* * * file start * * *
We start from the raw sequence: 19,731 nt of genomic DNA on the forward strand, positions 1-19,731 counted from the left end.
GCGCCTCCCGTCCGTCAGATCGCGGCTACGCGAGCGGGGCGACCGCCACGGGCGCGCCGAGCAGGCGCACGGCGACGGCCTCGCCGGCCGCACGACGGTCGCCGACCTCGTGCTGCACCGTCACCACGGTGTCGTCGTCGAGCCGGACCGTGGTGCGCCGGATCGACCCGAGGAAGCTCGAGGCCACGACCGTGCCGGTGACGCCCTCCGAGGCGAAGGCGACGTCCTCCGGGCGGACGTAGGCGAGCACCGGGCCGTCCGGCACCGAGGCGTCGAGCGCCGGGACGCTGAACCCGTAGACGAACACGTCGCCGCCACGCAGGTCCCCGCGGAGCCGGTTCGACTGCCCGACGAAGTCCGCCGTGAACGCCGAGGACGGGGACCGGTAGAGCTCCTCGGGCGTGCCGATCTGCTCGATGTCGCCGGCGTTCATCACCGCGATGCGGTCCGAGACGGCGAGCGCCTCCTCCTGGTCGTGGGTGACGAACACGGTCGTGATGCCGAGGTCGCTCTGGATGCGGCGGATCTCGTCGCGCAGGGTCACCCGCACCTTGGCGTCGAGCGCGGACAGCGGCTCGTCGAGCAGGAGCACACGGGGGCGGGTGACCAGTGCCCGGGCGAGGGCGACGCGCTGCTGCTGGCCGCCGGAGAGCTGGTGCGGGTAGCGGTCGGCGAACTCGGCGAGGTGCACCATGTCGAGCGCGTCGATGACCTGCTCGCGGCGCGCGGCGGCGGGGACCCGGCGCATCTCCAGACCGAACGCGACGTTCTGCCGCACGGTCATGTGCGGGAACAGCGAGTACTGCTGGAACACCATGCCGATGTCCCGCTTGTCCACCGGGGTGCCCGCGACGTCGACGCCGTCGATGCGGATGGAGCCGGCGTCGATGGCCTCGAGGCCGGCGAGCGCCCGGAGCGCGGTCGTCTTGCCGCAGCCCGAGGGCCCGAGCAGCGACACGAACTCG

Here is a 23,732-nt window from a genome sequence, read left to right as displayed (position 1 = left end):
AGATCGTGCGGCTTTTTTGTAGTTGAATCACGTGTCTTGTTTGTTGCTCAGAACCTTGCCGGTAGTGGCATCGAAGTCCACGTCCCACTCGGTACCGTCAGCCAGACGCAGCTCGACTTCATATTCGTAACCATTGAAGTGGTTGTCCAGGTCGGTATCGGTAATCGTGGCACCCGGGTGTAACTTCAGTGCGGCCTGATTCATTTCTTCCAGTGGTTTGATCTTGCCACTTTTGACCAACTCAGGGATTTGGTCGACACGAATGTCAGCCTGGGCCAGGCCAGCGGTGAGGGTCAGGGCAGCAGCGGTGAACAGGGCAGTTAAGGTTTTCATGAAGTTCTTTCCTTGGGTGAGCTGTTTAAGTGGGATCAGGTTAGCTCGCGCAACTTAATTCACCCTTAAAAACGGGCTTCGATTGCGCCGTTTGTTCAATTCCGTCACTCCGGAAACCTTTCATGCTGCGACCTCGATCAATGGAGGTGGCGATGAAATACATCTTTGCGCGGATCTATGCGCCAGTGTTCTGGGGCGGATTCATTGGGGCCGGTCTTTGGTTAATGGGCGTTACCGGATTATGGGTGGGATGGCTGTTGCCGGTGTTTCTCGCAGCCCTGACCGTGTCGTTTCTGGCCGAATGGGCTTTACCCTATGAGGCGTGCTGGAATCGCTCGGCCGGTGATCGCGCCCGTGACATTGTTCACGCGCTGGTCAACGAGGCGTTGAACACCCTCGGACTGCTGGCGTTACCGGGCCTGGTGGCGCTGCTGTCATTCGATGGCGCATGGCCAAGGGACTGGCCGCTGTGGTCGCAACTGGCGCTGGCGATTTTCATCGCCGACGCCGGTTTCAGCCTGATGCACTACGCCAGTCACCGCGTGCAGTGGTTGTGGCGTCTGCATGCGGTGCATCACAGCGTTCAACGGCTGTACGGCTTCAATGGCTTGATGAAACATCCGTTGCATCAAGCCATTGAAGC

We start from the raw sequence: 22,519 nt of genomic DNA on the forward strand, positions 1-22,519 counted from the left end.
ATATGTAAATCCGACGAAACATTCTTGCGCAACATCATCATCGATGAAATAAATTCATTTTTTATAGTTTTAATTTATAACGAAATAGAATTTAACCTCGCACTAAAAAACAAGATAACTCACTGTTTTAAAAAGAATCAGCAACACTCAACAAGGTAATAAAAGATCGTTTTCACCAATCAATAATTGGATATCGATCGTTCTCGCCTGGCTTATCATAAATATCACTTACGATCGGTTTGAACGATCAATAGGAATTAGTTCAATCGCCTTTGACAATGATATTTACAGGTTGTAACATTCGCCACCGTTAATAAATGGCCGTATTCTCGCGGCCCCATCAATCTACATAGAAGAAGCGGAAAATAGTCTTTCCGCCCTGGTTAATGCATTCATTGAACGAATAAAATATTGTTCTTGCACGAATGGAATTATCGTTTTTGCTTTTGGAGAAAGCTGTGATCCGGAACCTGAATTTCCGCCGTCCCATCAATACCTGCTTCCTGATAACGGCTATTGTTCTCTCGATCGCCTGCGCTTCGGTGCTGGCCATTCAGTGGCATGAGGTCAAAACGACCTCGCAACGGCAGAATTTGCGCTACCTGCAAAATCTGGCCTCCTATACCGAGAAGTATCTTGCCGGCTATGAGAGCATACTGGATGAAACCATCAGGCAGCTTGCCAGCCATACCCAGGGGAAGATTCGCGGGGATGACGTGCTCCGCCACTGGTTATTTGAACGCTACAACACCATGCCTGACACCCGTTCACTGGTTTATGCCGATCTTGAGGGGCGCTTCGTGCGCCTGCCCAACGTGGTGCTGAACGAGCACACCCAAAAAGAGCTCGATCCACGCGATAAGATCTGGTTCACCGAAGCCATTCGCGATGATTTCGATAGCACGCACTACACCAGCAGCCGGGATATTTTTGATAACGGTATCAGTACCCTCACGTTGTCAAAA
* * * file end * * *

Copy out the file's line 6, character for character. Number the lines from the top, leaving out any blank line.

ATATGTAAATCCGACGAAACATTCTTGCGCAACATCATCATCGATGAAATAAATTCATTTTTTATAGTTTTAATTTATAACGAAATAGAATTTAACCTCGCACTAAAAAACAAGATAACTCACTGTTTTAAAAAGAATCAGCAACACTCAACAAGGTAATAAAAGATCGTTTTCACCAATCAATAATTGGATATCGATCGTTCTCGCCTGGCTTATCATAAATATCACTTACGATCGGTTTGAACGATCAATAGGAATTAGTTCAATCGCCTTTGACAATGATATTTACAGGTTGTAACATTCGCCACCGTTAATAAATGGCCGTATTCTCGCGGCCCCATCAATCTACATAGAAGAAGCGGAAAATAGTCTTTCCGCCCTGGTTAATGCATTCATTGAACGAATAAAATATTGTTCTTGCACGAATGGAATTATCGTTTTTGCTTTTGGAGAAAGCTGTGATCCGGAACCTGAATTTCCGCCGTCCCATCAATACCTGCTTCCTGATAACGGCTATTGTTCTCTCGATCGCCTGCGCTTCGGTGCTGGCCATTCAGTGGCATGAGGTCAAAACGACCTCGCAACGGCAGAATTTGCGCTACCTGCAAAATCTGGCCTCCTATACCGAGAAGTATCTTGCCGGCTATGAGAGCATACTGGATGAAACCATCAGGCAGCTTGCCAGCCATACCCAGGGGAAGATTCGCGGGGATGACGTGCTCCGCCACTGGTTATTTGAACGCTACAACACCATGCCTGACACCCGTTCACTGGTTTATGCCGATCTTGAGGGGCGCTTCGTGCGCCTGCCCAACGTGGTGCTGAACGAGCACACCCAAAAAGAGCTCGATCCACGCGATAAGATCTGGTTCACCGAAGCCATTCGCGATGATTTCGATAGCACGCACTACACCAGCAGCCGGGATATTTTTGATAACGGTATCAGTACCCTCACGTTGTCAAAA